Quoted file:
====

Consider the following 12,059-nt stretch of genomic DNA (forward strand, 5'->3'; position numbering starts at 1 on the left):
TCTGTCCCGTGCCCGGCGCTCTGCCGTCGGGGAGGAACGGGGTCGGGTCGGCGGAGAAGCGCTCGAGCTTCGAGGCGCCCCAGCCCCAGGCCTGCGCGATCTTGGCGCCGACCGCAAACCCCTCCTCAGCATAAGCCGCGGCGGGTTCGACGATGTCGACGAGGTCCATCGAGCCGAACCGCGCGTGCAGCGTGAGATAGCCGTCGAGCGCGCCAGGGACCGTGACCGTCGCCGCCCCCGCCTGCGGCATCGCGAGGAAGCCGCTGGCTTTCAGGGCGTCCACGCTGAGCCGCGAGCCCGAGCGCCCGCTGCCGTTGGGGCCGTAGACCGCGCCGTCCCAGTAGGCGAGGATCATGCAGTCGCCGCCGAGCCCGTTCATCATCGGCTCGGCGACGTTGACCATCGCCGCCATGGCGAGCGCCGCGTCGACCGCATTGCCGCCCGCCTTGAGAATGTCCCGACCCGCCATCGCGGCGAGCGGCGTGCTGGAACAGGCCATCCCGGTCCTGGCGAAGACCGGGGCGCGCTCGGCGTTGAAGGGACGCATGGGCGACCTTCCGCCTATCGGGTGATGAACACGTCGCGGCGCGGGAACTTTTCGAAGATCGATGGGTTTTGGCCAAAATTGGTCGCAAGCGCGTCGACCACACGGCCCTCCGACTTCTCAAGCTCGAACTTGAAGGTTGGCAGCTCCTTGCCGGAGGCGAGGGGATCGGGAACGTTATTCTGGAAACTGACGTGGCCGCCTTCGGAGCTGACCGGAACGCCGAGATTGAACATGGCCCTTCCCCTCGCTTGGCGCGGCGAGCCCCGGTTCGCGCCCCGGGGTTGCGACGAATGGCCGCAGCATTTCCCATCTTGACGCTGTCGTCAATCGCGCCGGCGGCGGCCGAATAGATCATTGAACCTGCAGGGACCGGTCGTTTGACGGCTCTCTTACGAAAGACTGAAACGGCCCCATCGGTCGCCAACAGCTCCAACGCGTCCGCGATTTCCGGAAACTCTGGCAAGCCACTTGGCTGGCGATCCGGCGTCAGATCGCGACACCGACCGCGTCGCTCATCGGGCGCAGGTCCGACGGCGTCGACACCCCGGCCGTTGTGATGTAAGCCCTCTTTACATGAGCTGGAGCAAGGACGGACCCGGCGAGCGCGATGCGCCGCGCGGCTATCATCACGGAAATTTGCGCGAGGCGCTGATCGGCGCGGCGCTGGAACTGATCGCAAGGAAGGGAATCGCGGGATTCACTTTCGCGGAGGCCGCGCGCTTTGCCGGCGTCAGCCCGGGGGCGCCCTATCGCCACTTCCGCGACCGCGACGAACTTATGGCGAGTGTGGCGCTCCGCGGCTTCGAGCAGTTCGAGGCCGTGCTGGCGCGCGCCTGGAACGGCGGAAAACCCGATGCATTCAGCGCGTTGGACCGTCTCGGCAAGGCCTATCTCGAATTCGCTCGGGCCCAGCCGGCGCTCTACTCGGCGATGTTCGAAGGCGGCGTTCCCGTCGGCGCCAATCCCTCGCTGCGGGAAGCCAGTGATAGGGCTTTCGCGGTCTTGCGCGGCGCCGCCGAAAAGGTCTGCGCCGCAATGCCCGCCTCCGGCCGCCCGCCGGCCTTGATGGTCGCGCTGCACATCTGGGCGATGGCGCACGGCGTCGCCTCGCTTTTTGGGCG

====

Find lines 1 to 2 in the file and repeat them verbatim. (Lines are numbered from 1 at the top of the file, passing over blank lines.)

Consider the following 12,059-nt stretch of genomic DNA (forward strand, 5'->3'; position numbering starts at 1 on the left):
TCTGTCCCGTGCCCGGCGCTCTGCCGTCGGGGAGGAACGGGGTCGGGTCGGCGGAGAAGCGCTCGAGCTTCGAGGCGCCCCAGCCCCAGGCCTGCGCGATCTTGGCGCCGACCGCAAACCCCTCCTCAGCATAAGCCGCGGCGGGTTCGACGATGTCGACGAGGTCCATCGAGCCGAACCGCGCGTGCAGCGTGAGATAGCCGTCGAGCGCGCCAGGGACCGTGACCGTCGCCGCCCCCGCCTGCGGCATCGCGAGGAAGCCGCTGGCTTTCAGGGCGTCCACGCTGAGCCGCGAGCCCGAGCGCCCGCTGCCGTTGGGGCCGTAGACCGCGCCGTCCCAGTAGGCGAGGATCATGCAGTCGCCGCCGAGCCCGTTCATCATCGGCTCGGCGACGTTGACCATCGCCGCCATGGCGAGCGCCGCGTCGACCGCATTGCCGCCCGCCTTGAGAATGTCCCGACCCGCCATCGCGGCGAGCGGCGTGCTGGAACAGGCCATCCCGGTCCTGGCGAAGACCGGGGCGCGCTCGGCGTTGAAGGGACGCATGGGCGACCTTCCGCCTATCGGGTGATGAACACGTCGCGGCGCGGGAACTTTTCGAAGATCGATGGGTTTTGGCCAAAATTGGTCGCAAGCGCGTCGACCACACGGCCCTCCGACTTCTCAAGCTCGAACTTGAAGGTTGGCAGCTCCTTGCCGGAGGCGAGGGGATCGGGAACGTTATTCTGGAAACTGACGTGGCCGCCTTCGGAGCTGACCGGAACGCCGAGATTGAACATGGCCCTTCCCCTCGCTTGGCGCGGCGAGCCCCGGTTCGCGCCCCGGGGTTGCGACGAATGGCCGCAGCATTTCCCATCTTGACGCTGTCGTCAATCGCGCCGGCGGCGGCCGAATAGATCATTGAACCTGCAGGGACCGGTCGTTTGACGGCTCTCTTACGAAAGACTGAAACGGCCCCATCGGTCGCCAACAGCTCCAACGCGTCCGCGATTTCCGGAAACTCTGGCAAGCCACTTGGCTGGCGATCCGGCGTCAGATCGCGACACCGACCGCGTCGCTCATCGGGCGCAGGTCCGACGGCGTCGACACCCCGGCCGTTGTGATGTAAGCCCTCTTTACATGAGCTGGAGCAAGGACGGACCCGGCGAGCGCGATGCGCCGCGCGGCTATCATCACGGAAATTTGCGCGAGGCGCTGATCGGCGCGGCGCTGGAACTGATCGCAAGGAAGGGAATCGCGGGATTCACTTTCGCGGAGGCCGCGCGCTTTGCCGGCGTCAGCCCGGGGGCGCCCTATCGCCACTTCCGCGACCGCGACGAACTTATGGCGAGTGTGGCGCTCCGCGGCTTCGAGCAGTTCGAGGCCGTGCTGGCGCGCGCCTGGAACGGCGGAAAACCCGATGCATTCAGCGCGTTGGACCGTCTCGGCAAGGCCTATCTCGAATTCGCTCGGGCCCAGCCGGCGCTCTACTCGGCGATGTTCGAAGGCGGCGTTCCCGTCGGCGCCAATCCCTCGCTGCGGGAAGCCAGTGATAGGGCTTTCGCGGTCTTGCGCGGCGCCGCCGAAAAGGTCTGCGCCGCAATGCCCGCCTCCGGCCGCCCGCCGGCCTTGATGGTCGCGCTGCACATCTGGGCGATGGCGCACGGCGTCGCCTCGCTTTTTGGGCG